Appendix 8A Interior Point Method 391

Appendix 8B Data for the 12-Bus System 393

Appendix 8C Line Flow Sensitivity Factors 395

Appendix 8D Linear Sensitivity Analysis of the AC Power Flow 397

Problems 399

9 Introduction to State Estimation in Power Systems 403

9.1 Introduction 403

9.2 Power System State Estimation 404

9.3 Maximum Likelihood Weighted Least-Squares Estimation 408

9.3.1 Introduction 408

9.3.2 Maximum Likelihood Concepts 410

9.3.3 Matrix Formulation 414

9.3.4 An Example of Weighted Least-Squares State Estimation 417

9.4 State Estimation of an Ac Network 421

9.4.1 Development of Method 421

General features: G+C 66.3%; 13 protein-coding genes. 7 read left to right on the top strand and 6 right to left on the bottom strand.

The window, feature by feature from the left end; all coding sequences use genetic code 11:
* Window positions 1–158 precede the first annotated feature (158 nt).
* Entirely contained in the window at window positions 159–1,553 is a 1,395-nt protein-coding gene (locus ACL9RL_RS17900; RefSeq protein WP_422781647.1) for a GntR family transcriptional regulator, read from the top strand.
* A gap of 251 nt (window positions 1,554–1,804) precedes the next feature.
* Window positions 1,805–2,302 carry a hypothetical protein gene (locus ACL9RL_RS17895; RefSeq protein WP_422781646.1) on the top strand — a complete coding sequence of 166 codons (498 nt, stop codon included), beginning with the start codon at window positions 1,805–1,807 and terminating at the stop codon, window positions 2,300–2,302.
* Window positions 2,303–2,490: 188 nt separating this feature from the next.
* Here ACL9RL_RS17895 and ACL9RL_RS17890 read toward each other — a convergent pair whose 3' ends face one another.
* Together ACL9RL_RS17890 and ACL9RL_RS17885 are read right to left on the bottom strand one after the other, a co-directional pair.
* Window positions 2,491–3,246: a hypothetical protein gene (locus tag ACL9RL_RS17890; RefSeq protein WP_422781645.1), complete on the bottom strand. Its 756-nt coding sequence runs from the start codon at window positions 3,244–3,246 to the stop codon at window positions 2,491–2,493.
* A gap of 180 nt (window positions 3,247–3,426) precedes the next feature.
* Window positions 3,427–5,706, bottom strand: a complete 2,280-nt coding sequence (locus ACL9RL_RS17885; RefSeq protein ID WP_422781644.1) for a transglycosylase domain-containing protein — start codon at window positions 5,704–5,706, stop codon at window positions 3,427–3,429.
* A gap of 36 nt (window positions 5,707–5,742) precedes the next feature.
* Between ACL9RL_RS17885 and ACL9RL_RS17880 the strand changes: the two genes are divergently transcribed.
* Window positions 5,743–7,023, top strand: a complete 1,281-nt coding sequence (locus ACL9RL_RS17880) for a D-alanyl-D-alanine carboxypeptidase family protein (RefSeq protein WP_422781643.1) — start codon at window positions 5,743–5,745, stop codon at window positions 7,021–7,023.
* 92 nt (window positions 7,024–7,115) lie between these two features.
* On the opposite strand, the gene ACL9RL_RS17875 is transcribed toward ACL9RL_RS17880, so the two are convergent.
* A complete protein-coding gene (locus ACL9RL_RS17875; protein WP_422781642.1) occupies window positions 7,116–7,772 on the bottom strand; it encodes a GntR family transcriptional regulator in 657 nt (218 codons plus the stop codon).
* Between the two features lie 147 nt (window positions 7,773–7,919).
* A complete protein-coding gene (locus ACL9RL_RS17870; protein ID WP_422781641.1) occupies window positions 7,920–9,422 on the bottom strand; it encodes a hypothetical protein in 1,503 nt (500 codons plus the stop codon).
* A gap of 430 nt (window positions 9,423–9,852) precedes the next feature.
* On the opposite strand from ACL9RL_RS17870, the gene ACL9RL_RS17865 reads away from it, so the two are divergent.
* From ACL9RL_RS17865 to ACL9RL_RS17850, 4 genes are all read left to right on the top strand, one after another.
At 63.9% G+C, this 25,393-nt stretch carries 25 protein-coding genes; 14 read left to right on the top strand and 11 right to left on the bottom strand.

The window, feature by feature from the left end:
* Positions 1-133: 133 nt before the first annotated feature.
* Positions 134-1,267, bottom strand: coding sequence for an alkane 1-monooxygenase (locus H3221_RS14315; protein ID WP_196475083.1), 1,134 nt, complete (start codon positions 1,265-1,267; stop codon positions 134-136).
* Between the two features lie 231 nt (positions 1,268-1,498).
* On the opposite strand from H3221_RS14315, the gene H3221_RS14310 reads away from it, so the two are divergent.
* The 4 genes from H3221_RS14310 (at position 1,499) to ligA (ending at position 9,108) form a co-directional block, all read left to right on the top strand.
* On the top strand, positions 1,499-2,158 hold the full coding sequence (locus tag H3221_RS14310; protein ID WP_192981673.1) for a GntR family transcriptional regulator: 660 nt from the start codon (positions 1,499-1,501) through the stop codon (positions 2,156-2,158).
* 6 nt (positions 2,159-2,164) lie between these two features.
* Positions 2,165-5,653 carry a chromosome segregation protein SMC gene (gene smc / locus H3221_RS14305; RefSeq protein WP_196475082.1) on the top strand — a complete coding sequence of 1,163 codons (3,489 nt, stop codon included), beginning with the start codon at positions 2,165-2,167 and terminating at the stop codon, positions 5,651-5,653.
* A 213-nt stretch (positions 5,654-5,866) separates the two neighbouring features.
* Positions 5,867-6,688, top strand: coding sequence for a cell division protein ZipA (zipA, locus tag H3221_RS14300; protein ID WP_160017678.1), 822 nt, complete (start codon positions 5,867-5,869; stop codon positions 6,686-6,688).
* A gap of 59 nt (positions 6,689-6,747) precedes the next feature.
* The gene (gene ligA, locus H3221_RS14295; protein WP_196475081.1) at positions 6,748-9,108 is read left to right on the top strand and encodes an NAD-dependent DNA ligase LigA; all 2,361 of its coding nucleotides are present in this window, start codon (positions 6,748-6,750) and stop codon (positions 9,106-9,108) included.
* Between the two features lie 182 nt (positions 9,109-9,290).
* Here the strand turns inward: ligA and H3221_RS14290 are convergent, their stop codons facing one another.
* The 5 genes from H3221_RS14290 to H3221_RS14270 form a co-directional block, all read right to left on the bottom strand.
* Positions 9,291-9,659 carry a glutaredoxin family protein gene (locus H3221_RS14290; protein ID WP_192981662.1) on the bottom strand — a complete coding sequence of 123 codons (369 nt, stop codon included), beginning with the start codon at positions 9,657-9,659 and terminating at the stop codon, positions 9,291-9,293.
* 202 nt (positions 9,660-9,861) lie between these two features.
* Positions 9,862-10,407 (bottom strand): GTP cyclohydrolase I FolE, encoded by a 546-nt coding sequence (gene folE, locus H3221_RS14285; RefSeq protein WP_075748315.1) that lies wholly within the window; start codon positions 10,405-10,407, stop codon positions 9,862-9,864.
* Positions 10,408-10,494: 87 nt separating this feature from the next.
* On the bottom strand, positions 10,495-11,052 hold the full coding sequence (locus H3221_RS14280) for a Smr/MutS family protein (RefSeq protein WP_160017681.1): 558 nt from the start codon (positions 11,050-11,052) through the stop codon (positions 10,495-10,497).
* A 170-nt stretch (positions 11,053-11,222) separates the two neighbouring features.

9.4.2 Typical Results of State Estimation on an AC Network 424

9.5 State Estimation by Orthogonal Decomposition 428

9.5.1 The Orthogonal Decomposition Algorithm 431

9.6 An Introduction to Advanced Topics in State Estimation 435

9.6.1 Sources of Error in State Estimation 435

9.6.2 Detection and Identification of Bad Measurements 436

9.6.3 Estimation of Quantities Not Being Measured 443

9.6.4 Network Observability and Pseudo-measurements 444

9.7 The Use of Phasor Measurement Units (PMUS) 447

9.8 Application of Power Systems State Estimation 451

9.9 Importance of Data Verification and Validation 454

9.10 Power System Control Centers 454

Appendix 9A Derivation of Least-Squares Equations 456

9A.1 The Overdetermined Case (Nm > Ns) 457

9A.2 The Fully Determined Case (Nm = Ns) 462

9A.3 The Underdetermined Case (Nm < Ns) 462

Problems 464

10 Control of Generation 468

10.1 Introduction 468

10.2 Generator Model 470

10.3 Load Model 473

10.4 Prime-Mover Model 475

10.5 Governor Model 476

10.6 Tie-Line Model 481